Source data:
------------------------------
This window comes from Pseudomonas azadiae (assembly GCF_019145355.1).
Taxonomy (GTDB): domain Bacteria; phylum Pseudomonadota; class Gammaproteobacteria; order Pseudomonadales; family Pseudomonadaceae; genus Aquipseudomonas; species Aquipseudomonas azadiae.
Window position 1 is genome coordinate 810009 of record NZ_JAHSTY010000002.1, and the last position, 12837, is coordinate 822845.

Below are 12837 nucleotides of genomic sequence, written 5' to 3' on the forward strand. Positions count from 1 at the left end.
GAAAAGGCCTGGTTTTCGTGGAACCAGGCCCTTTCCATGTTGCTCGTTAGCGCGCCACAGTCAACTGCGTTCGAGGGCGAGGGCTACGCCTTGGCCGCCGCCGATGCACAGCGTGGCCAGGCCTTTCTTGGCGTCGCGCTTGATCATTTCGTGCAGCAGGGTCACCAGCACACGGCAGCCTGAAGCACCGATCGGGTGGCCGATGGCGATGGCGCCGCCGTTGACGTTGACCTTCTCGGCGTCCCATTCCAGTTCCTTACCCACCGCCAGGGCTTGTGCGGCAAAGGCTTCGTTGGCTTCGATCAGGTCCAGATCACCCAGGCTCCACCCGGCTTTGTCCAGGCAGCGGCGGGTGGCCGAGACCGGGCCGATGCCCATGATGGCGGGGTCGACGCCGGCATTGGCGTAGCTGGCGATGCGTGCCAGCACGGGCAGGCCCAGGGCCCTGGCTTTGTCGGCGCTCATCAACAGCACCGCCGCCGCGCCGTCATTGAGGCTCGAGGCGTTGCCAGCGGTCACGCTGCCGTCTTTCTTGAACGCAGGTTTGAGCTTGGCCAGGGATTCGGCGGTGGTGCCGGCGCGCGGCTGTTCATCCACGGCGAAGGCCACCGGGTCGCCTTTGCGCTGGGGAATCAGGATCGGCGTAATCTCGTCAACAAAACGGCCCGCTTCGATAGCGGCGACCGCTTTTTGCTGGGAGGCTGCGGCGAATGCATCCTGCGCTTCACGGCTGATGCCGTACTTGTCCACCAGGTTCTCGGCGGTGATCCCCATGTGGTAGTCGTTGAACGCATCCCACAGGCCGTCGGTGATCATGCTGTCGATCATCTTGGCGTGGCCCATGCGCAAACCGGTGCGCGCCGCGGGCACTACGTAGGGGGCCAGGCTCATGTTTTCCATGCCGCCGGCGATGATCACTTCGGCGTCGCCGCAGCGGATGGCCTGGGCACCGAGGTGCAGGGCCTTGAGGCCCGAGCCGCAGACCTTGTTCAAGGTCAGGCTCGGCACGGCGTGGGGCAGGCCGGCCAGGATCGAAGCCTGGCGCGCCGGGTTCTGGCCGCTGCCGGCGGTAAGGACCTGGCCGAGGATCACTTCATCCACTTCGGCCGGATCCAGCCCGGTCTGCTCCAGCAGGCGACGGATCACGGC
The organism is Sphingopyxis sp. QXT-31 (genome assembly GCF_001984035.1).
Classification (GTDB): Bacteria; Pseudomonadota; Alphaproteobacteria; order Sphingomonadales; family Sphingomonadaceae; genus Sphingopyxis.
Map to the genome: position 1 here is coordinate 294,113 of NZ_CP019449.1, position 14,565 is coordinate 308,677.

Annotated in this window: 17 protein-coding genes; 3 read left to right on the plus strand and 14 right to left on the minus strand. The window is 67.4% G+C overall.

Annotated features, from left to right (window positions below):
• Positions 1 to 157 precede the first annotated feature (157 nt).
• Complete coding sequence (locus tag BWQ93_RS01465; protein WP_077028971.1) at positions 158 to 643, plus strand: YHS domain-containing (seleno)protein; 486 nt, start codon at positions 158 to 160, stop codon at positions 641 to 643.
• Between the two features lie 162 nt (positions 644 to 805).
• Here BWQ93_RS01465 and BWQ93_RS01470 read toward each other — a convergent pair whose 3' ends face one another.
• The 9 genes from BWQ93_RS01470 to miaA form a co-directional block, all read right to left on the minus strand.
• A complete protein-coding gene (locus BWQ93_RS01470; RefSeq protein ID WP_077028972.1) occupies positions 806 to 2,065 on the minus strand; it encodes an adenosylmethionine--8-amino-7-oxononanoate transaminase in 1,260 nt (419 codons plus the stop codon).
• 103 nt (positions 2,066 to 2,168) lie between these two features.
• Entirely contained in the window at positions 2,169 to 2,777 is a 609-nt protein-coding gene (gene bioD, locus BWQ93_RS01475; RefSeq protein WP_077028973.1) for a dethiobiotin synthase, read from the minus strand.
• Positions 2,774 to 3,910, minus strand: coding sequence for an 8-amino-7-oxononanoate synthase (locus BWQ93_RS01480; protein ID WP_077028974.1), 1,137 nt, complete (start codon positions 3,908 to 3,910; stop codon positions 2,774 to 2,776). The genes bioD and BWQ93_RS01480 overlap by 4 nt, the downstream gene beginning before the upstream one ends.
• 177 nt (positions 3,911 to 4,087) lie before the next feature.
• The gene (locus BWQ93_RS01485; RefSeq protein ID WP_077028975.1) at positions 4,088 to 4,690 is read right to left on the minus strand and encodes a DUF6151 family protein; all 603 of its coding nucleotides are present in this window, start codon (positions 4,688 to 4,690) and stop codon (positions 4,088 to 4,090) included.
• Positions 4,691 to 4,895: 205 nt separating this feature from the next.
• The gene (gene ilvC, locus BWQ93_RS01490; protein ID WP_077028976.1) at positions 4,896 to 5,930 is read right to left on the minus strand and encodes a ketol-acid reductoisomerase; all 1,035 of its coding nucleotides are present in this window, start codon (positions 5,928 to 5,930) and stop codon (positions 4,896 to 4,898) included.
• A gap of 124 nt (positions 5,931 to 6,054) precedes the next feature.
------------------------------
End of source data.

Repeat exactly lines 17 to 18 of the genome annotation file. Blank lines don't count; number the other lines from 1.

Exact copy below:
• 103 nt (positions 2,066 to 2,168) lie between these two features.
• Entirely contained in the window at positions 2,169 to 2,777 is a 609-nt protein-coding gene (gene bioD, locus BWQ93_RS01475; RefSeq protein WP_077028973.1) for a dethiobiotin synthase, read from the minus strand.